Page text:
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Is Big Data the Tail Wagging the Data Economy Dog?

Business Dog 300x213 Is Big Data the Tail Wagging the Data Economy Dog?Segmenting the overall IT market horizontally typically results in five sub-markets: Semiconductors, hardware, software, telecommunications, and professional services.  But an anomaly buried in the usual segmentation has existed for several decades, glossed over because it was such a slender slice of IT.   That hidden slice has widened considerably post-2000 however, and the time has come to give those IT suppliers, for want of a better term we will call them “data providers,” their fair due – recognition of their own market space which I refer to as the “Data Economy.”

Even though many data providers are not-for-profit, if one aggregates the revenues of all the data providers the “Data Economy” market now runs in excess of $100 billion in annual revenues.  By comparison, ESG estimates the software and core services revenues associated with the BI-Analytics platform market at around $20 billion.  Even if you add all the adjunct products and services required for big data, such as servers, storage, networking and professional services, it probably still slightly trails the Data Economy in terms of market size.  And ESG believes the Data Economy is growing even faster than big data.  Who are these data providers?  Let’s barely scratch the surface of some of the Data Economy players.

You are probably familiar with some of the world’s largest data providers like the multi-billion dollar Acxiom and Lexis Nexis.  Unless you pay close attention to the securities arm of the financial services industry you may not have heard of Interactive Data, a nearly $1b firm, and similarly if you are quite interested in channel data you might have heard of Zyme.  Not all data providers focus on a particular industry or role, for example DataLab USA offers data spanning insurance, credit, healthcare and real estate.  If you have ever been wondering about how best to classify industries to optimize search you might try WAND, and of course the U.S. Department of Labor’s Bureau of Labor Statistics will help you with understanding job taxonomies and data thereof.  And if you really want to span the globe in terms of data you might want to start at Data.gov which acts as a portal for governmentally-sourced data from 39 states, 41 other countries, and a host of other governmental organizations, as part of the movement to “democratize data.”  The Open Archives Initiative is another data democratization example.  While not-for-profits are important participants in the Data Economy, the United States Postal Service offers data products for a price to help try to offset its rather notorious non-profitability.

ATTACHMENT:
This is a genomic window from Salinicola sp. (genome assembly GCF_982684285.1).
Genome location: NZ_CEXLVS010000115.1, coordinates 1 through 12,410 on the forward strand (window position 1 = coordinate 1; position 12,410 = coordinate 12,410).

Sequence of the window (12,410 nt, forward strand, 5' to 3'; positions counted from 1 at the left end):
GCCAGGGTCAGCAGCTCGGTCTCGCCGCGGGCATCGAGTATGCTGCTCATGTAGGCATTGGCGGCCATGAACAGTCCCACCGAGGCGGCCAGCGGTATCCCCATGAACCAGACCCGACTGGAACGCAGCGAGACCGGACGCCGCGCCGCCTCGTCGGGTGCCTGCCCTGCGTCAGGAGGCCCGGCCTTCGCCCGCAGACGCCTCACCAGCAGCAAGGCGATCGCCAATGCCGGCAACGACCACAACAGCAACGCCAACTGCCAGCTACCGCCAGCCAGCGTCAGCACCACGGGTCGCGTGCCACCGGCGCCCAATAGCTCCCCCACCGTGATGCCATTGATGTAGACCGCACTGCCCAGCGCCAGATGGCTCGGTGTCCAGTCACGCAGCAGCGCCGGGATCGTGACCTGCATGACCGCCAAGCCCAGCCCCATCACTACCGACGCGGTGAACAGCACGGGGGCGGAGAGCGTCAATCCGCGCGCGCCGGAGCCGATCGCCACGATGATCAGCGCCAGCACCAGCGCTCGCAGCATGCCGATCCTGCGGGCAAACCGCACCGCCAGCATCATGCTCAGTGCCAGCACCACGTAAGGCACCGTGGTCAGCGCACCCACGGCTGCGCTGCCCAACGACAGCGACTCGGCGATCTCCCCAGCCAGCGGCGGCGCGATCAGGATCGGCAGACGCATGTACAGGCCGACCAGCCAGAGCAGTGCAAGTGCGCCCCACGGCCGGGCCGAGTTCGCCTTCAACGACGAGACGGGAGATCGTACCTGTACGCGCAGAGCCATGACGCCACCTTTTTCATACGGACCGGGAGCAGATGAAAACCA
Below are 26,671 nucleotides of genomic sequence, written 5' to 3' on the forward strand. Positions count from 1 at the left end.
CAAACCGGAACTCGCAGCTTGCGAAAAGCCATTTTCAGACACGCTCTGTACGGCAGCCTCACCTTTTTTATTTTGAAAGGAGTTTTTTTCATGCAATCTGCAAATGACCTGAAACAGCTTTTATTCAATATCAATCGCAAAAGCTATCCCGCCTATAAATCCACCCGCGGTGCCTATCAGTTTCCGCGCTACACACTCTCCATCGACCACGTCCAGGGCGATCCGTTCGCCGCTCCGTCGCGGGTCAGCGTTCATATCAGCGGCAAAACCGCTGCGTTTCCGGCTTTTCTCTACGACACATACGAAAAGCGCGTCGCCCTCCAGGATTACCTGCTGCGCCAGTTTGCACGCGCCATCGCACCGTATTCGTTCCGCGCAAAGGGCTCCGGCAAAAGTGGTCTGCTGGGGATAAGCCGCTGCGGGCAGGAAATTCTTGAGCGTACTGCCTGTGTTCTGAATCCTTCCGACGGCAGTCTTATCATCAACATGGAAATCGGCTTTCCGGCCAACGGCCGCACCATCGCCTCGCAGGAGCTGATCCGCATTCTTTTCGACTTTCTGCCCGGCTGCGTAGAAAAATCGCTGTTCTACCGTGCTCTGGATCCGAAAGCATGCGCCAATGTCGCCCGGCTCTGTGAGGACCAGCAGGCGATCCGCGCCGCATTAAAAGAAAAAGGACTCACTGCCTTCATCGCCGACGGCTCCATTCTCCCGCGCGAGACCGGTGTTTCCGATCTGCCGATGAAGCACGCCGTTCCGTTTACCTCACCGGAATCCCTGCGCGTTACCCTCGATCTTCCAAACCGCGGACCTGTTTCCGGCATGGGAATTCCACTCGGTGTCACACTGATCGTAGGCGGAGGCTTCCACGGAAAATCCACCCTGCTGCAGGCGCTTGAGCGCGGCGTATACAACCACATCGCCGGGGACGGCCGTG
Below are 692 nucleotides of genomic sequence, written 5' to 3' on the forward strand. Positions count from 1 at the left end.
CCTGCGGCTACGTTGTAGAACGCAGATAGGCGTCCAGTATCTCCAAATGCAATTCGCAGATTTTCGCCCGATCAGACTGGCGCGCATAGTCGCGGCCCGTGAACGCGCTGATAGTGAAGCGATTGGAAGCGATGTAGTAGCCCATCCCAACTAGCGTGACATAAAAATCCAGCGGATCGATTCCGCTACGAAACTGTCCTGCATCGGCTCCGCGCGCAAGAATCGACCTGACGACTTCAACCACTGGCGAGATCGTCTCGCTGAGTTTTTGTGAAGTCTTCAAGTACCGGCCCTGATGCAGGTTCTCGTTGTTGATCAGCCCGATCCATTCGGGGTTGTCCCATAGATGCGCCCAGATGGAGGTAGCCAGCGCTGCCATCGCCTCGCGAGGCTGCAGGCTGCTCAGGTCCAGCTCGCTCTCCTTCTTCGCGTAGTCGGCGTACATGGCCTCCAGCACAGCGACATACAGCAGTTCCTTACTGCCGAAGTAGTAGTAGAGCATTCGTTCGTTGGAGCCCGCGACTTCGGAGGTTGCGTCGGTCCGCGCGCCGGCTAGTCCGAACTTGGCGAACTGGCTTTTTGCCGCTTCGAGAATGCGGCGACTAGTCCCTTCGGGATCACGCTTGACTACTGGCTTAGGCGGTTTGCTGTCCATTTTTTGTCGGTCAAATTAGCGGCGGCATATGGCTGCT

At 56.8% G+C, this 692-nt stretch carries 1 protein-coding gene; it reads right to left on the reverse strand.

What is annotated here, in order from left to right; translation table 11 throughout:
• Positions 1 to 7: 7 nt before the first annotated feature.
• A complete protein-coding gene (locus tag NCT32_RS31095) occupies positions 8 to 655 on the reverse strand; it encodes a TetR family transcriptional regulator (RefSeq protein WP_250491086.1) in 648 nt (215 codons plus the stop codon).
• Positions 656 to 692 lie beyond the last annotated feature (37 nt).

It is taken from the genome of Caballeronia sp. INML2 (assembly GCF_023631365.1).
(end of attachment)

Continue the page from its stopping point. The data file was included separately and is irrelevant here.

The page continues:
Most data providers don’t simply provide data.  Particularly commercial providers like Lexis Nexis offer a variety of products for understanding the data they offer, in terms of data attributes, how to best ingest and use the data, and even tools to perform data analysis a la big data.  Almost all data providers offer information about the metadata, or at least how to interpolate the metadata, for the data they distribute.  Data providers generally gather, aggregate, qualify, refine and distribute (preferably with value-added ease) data.  Data has been referred to as “the new oil,” and while I might extend the metaphor to all kinds of mining and agricultural activities as well, the basic idea that data increasingly acts as the caloric source for an increasing number of modern pursuits, business, governmental, and consumer, is the fundamental driver behind the Data Economy.